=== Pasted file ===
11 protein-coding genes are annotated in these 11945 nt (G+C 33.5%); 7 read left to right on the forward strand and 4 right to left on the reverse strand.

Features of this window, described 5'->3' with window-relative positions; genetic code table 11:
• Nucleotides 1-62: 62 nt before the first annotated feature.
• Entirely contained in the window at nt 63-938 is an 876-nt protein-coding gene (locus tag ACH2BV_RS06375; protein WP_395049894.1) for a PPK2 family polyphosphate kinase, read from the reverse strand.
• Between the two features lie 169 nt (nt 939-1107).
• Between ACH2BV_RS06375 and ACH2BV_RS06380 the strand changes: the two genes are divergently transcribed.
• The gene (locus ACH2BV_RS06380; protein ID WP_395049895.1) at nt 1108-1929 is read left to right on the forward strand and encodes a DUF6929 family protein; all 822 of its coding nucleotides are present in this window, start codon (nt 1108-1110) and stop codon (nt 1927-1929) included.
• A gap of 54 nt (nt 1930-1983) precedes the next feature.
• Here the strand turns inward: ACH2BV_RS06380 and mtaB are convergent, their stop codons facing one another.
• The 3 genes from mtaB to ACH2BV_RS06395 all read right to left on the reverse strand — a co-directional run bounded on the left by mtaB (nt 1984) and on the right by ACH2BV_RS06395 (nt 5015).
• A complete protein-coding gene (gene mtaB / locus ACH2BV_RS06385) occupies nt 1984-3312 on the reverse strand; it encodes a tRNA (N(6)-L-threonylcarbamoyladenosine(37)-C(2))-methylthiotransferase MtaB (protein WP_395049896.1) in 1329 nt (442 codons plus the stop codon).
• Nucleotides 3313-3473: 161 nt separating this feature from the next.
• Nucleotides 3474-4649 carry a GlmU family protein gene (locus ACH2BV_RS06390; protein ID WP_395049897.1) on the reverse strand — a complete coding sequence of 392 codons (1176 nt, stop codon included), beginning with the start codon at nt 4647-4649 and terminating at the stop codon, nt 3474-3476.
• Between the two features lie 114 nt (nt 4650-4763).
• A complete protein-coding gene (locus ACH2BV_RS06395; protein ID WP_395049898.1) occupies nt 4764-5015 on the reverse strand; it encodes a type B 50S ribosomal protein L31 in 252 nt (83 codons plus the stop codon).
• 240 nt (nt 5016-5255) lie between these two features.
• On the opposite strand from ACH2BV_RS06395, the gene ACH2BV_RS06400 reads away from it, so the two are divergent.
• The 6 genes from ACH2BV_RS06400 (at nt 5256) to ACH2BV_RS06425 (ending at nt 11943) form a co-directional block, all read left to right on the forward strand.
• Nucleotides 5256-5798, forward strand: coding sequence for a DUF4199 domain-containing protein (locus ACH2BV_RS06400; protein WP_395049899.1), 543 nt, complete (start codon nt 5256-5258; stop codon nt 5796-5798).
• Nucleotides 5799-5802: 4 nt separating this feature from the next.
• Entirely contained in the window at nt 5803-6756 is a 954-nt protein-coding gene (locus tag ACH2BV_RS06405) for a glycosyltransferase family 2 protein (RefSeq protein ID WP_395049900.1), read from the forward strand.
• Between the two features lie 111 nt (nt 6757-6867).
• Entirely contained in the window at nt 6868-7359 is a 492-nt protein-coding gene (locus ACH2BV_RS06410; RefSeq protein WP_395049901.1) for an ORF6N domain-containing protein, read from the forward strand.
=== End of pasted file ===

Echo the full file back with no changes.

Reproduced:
11 protein-coding genes are annotated in these 11945 nt (G+C 33.5%); 7 read left to right on the forward strand and 4 right to left on the reverse strand.

Features of this window, described 5'->3' with window-relative positions; genetic code table 11:
• Nucleotides 1-62: 62 nt before the first annotated feature.
• Entirely contained in the window at nt 63-938 is an 876-nt protein-coding gene (locus tag ACH2BV_RS06375; protein WP_395049894.1) for a PPK2 family polyphosphate kinase, read from the reverse strand.
• Between the two features lie 169 nt (nt 939-1107).
• Between ACH2BV_RS06375 and ACH2BV_RS06380 the strand changes: the two genes are divergently transcribed.
• The gene (locus ACH2BV_RS06380; protein ID WP_395049895.1) at nt 1108-1929 is read left to right on the forward strand and encodes a DUF6929 family protein; all 822 of its coding nucleotides are present in this window, start codon (nt 1108-1110) and stop codon (nt 1927-1929) included.
• A gap of 54 nt (nt 1930-1983) precedes the next feature.
• Here the strand turns inward: ACH2BV_RS06380 and mtaB are convergent, their stop codons facing one another.
• The 3 genes from mtaB to ACH2BV_RS06395 all read right to left on the reverse strand — a co-directional run bounded on the left by mtaB (nt 1984) and on the right by ACH2BV_RS06395 (nt 5015).
• A complete protein-coding gene (gene mtaB / locus ACH2BV_RS06385) occupies nt 1984-3312 on the reverse strand; it encodes a tRNA (N(6)-L-threonylcarbamoyladenosine(37)-C(2))-methylthiotransferase MtaB (protein WP_395049896.1) in 1329 nt (442 codons plus the stop codon).
• Nucleotides 3313-3473: 161 nt separating this feature from the next.
• Nucleotides 3474-4649 carry a GlmU family protein gene (locus ACH2BV_RS06390; protein ID WP_395049897.1) on the reverse strand — a complete coding sequence of 392 codons (1176 nt, stop codon included), beginning with the start codon at nt 4647-4649 and terminating at the stop codon, nt 3474-3476.
• Between the two features lie 114 nt (nt 4650-4763).
• A complete protein-coding gene (locus ACH2BV_RS06395; protein ID WP_395049898.1) occupies nt 4764-5015 on the reverse strand; it encodes a type B 50S ribosomal protein L31 in 252 nt (83 codons plus the stop codon).
• 240 nt (nt 5016-5255) lie between these two features.
• On the opposite strand from ACH2BV_RS06395, the gene ACH2BV_RS06400 reads away from it, so the two are divergent.
• The 6 genes from ACH2BV_RS06400 (at nt 5256) to ACH2BV_RS06425 (ending at nt 11943) form a co-directional block, all read left to right on the forward strand.
• Nucleotides 5256-5798, forward strand: coding sequence for a DUF4199 domain-containing protein (locus ACH2BV_RS06400; protein WP_395049899.1), 543 nt, complete (start codon nt 5256-5258; stop codon nt 5796-5798).
• Nucleotides 5799-5802: 4 nt separating this feature from the next.
• Entirely contained in the window at nt 5803-6756 is a 954-nt protein-coding gene (locus tag ACH2BV_RS06405) for a glycosyltransferase family 2 protein (RefSeq protein ID WP_395049900.1), read from the forward strand.
• Between the two features lie 111 nt (nt 6757-6867).
• Entirely contained in the window at nt 6868-7359 is a 492-nt protein-coding gene (locus ACH2BV_RS06410; RefSeq protein WP_395049901.1) for an ORF6N domain-containing protein, read from the forward strand.